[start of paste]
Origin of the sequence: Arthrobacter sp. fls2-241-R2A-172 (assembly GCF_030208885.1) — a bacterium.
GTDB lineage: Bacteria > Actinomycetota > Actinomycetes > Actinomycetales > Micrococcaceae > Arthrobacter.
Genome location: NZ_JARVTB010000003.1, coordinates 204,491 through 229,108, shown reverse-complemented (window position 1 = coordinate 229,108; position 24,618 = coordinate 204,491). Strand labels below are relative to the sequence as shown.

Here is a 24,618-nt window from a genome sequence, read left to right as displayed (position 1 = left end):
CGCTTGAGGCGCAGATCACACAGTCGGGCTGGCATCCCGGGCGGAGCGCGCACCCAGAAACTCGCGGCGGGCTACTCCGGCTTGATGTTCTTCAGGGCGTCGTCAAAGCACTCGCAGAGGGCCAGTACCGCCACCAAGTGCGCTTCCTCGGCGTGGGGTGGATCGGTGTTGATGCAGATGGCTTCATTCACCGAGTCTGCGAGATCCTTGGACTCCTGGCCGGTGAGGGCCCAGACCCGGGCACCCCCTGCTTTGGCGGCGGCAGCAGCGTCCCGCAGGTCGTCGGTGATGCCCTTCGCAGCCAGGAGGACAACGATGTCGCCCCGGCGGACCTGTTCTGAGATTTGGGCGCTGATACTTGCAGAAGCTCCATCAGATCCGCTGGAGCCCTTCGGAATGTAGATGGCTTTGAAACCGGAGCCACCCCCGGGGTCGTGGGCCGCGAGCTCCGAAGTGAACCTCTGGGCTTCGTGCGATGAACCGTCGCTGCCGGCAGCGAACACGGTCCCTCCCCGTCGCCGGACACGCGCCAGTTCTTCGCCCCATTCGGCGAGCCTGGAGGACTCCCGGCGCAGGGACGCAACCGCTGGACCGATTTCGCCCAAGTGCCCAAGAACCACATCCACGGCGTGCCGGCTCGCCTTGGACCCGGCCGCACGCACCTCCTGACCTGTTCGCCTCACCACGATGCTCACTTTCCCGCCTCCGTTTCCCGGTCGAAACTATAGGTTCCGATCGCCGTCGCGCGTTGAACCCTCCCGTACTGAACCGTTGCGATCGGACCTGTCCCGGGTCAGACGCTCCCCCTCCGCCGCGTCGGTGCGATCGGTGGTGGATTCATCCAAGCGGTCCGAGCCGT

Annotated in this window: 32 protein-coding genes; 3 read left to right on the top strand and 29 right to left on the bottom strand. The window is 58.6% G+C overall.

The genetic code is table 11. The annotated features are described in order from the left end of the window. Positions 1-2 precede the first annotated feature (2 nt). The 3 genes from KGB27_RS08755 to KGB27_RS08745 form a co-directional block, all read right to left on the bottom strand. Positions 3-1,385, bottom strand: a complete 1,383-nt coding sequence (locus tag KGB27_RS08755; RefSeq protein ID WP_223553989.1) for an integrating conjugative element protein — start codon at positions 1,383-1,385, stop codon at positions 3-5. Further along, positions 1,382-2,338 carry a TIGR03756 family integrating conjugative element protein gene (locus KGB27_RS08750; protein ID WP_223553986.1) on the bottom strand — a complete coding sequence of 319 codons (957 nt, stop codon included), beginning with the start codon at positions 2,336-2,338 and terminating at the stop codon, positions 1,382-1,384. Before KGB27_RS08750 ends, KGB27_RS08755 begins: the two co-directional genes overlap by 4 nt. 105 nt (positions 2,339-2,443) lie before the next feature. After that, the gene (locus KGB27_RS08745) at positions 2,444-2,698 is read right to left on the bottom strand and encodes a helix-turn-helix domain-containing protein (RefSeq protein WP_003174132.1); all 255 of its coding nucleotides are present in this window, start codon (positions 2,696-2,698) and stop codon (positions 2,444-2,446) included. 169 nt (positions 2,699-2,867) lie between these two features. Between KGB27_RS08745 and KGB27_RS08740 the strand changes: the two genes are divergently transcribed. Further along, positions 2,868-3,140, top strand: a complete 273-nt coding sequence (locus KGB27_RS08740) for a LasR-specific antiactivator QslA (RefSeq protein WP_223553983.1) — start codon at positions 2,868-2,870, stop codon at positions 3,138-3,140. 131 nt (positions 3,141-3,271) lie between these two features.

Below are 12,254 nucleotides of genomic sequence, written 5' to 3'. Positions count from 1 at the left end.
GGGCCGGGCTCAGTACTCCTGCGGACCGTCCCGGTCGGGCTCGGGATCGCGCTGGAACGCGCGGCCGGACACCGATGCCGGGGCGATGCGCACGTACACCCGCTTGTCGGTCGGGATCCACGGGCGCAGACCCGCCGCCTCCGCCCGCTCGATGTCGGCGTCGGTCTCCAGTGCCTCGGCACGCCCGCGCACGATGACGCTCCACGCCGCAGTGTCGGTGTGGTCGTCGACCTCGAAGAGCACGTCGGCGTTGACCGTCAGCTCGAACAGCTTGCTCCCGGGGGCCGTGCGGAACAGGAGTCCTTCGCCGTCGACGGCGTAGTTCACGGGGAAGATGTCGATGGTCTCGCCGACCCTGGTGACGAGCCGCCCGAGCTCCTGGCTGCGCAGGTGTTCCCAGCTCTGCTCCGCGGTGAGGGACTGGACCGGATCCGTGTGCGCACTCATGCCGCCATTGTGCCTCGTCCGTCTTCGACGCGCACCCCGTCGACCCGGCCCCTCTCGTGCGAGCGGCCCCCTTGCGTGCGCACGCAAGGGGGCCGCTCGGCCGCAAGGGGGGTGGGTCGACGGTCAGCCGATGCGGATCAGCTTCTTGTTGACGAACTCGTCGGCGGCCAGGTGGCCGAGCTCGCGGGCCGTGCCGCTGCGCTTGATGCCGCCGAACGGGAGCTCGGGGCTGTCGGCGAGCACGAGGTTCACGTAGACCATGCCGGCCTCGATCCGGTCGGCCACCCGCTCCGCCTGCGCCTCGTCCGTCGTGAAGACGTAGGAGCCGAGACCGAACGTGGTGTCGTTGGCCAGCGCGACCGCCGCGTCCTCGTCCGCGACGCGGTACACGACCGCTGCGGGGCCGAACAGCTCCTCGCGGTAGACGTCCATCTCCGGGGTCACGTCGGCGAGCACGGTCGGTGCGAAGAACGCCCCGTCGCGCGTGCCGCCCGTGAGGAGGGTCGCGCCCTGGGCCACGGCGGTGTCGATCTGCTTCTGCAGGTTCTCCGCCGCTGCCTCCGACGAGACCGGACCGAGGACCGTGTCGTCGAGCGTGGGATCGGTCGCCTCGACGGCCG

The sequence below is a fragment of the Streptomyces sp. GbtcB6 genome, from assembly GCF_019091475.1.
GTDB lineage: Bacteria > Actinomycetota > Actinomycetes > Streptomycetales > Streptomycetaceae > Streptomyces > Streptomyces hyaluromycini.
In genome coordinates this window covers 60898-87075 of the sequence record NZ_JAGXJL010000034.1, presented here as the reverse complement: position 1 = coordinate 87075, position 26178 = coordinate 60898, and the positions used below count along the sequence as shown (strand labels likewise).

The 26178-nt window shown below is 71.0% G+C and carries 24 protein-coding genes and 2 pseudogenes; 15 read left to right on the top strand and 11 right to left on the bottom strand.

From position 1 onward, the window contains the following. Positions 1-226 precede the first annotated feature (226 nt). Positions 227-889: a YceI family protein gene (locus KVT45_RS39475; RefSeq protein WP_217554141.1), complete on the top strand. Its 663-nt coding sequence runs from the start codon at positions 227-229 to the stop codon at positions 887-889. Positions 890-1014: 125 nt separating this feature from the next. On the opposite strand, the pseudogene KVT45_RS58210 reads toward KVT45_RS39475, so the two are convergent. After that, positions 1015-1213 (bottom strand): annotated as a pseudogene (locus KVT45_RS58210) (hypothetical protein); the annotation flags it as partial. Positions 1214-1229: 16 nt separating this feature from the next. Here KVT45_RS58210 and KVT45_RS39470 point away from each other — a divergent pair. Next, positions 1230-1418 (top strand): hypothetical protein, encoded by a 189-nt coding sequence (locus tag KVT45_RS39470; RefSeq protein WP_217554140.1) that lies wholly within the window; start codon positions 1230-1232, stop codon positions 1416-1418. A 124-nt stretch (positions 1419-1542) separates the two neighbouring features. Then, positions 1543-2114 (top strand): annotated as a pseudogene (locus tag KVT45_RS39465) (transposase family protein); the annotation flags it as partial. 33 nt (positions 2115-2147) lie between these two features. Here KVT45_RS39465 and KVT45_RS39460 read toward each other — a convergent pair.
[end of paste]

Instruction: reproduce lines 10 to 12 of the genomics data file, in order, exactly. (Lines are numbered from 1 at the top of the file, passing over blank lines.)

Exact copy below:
The sequence below is a fragment of the Streptomyces sp. GbtcB6 genome, from assembly GCF_019091475.1.
GTDB lineage: Bacteria > Actinomycetota > Actinomycetes > Streptomycetales > Streptomycetaceae > Streptomyces > Streptomyces hyaluromycini.
In genome coordinates this window covers 60898-87075 of the sequence record NZ_JAGXJL010000034.1, presented here as the reverse complement: position 1 = coordinate 87075, position 26178 = coordinate 60898, and the positions used below count along the sequence as shown (strand labels likewise).